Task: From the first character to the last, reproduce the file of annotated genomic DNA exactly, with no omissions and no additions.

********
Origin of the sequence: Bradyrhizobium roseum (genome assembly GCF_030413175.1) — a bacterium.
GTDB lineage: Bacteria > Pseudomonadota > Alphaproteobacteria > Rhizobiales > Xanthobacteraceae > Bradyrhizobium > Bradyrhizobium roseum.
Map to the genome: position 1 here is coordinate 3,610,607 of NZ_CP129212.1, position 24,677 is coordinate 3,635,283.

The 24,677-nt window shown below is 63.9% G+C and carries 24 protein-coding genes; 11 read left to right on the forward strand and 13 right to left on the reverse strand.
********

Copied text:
Origin of the sequence: Bradyrhizobium roseum (genome assembly GCF_030413175.1) — a bacterium.
GTDB lineage: Bacteria > Pseudomonadota > Alphaproteobacteria > Rhizobiales > Xanthobacteraceae > Bradyrhizobium > Bradyrhizobium roseum.
Map to the genome: position 1 here is coordinate 3,610,607 of NZ_CP129212.1, position 24,677 is coordinate 3,635,283.

The 24,677-nt window shown below is 63.9% G+C and carries 24 protein-coding genes; 11 read left to right on the forward strand and 13 right to left on the reverse strand.